TuTh 12:30 - 2:00 pm — Berkeley Way West 125
Instructor(s): Zachary Pardos
Students will receive no credit for C262 after taking 290 section 4. Three hours of lecture and one hour of laboratory per week. This course explores the theory and practice of Tangible User Interfaces, a new approach to Human Computer Interaction that focuses on the physical interaction with computational media. The topics covered in the course include theoretical framework, design examples, enabling technologies, and evaluation of Tangible User Interfaces. Students will design and develop experimental Tangible User Interfaces using physical computing prototyping tools and write a final project report. Also listed as New Media C262.
MW 9:30 - 11:00 am — 202 South Hall
Instructor(s): Kimiko Ryokai
Laboratory Section 101
W 11:00am - 12:00pm — 202 South Hall
Instructor(s): Kimiko Ryokai

Three hours of lecture per week. Introduction to many different types of quantitative research methods, with an emphasis on linking quantitative statistical techniques to real-world research methods. Introductory and intermediate topics include: defining research problems, theory testing, causal inference, probability and univariate statistics. Research design and methodology topics include: primary/secondary survey data analysis, experimental designs, and coding qualitative data for quantitative analysis. No prerequisites, though an introductory course in statistics is recommended.

TuTh 12:30 - 2:00 pm — 210 South Hall
Instructor(s): Coye Cheshire
Three hours of lecture per week. Theory and practice of naturalistic inquiry. Grounded theory. Ethnographic methods including interviews, focus groups, naturalistic observation. Case studies. Analysis of qualitative data. Issues of validity and generalizability in qualitative research.
MW 2:00 - 3:30 pm — 205 South Hall
Instructor(s): Jenna Burrell

Special Topics

How do you create a concise and compelling User Experience portfolio? Applying the principles of effective storytelling to make a complex project quickly comprehensible is key. Your portfolio case studies should articulate the initial problem, synopsize the design process, explain the key decisions that moved the project forward, and highlight why the solution was appropriate. This course will include talks by several UX hiring managers who will discuss what they look for in portfolios and common mistakes to avoid.

Students should come to the course with a completed project to use as the basis for their case study; they will finish with a completed case study and repeatable process. Although this class focuses on UX, students from related fields who are expected to share examples and outcomes of past projects during the interview process (data science, product management, etc.) are welcome to join.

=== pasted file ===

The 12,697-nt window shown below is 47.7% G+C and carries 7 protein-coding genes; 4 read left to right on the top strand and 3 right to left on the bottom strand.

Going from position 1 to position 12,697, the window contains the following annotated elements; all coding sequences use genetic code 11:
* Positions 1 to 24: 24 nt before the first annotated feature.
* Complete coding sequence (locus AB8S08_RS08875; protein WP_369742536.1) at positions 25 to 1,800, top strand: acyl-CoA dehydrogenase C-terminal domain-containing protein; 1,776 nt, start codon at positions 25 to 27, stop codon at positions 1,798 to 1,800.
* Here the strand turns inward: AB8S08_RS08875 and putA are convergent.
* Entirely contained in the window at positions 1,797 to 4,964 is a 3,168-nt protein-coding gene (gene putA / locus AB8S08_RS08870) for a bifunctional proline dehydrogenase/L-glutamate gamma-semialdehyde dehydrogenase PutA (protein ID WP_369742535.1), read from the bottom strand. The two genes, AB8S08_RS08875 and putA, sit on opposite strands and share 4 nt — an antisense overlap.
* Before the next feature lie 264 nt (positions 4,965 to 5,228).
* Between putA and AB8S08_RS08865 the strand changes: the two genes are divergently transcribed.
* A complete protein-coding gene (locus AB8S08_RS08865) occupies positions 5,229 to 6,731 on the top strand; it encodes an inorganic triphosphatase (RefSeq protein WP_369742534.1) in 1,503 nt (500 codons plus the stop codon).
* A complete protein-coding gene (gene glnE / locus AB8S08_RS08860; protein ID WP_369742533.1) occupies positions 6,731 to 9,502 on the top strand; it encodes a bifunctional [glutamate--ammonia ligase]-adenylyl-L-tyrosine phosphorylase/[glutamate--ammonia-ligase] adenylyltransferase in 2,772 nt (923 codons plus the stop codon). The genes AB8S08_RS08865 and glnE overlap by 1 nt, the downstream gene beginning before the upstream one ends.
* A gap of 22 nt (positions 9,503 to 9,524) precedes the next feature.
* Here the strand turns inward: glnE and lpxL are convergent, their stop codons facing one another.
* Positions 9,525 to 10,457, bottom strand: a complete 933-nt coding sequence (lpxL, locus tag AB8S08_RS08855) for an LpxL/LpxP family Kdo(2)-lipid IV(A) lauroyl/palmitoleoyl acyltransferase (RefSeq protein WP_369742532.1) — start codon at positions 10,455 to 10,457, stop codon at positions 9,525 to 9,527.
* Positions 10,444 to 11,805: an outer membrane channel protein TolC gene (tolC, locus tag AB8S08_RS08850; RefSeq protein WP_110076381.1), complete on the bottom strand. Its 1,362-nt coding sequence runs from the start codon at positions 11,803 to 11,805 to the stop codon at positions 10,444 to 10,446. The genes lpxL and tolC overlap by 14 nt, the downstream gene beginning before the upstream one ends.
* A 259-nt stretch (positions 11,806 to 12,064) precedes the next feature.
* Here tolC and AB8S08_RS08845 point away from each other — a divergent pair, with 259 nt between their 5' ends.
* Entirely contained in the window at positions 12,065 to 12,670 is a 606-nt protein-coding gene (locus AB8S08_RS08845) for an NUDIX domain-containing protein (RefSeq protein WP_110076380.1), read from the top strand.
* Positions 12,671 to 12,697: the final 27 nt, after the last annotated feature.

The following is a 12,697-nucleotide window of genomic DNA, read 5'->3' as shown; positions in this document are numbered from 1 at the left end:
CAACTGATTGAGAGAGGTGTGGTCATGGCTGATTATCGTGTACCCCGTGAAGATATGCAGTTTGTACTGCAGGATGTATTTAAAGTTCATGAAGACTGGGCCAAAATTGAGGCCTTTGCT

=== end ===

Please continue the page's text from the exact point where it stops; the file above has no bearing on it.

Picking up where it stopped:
Section 5
M 4:00 - 7:00 pm (8/27 – 11/19) (10 week course) — 205 South Hall
Instructor(s): Sara Cambridge

This course takes a multi-disciplinary approach to explore the possibilities and limitations of ubiquitous sensing technologies for physiological and contextual data. We will survey the intellectual foundations and research advances in ubiquitous computing, biosensory computing, and affective computing, with applications ranging from brain-computer interfaces to health and wellness, social computing to cybersecurity. We will cover temporal and spectral analysis techniques for sensor data. We will examine data stewardship issues such as data ownership, privacy, and research ethics. Students signing up for the 3-unit option will continue in the second half of the semester with a student-led research project.

Section 4
M 11:30am - 1:00pm & M 4:00 - 5:30pm — 210 South Hall
Instructor(s): John Chuang

This course gives participants hands-on software product design experience based on current industry practice. The course is project-based with an emphasis on iteration, practice, and critique from experienced industry designers. During the course, participants work iteratively on a series of design projects (both solo and in groups) through a full design process, including developing appropriate design deliverables and gathering feedback. We’ll also cover specific topics, including design and prototyping tools, working with and developing design systems, typical phases and deliverables of the design process, and designing in different contexts (e.g. startups vs. larger companies). There will also be guest lectures from industry experts.

Section 6
W 1:00 - 4:00 pm — 210 South Hall
Instructor(s): James Reffell

This course introduces students to experimentation in the social sciences. This topic has increased considerably in importance since 1995, as researchers have learned to think creatively about how to generate data in more scientific ways, and developments in information technology have facilitated the development of better data gathering. Key to this area of inquiry is the insight that correlation does not necessarily imply causality. In this course, we learn how to use experiments to establish causal effects and how to be appropriately skeptical of findings from observational data.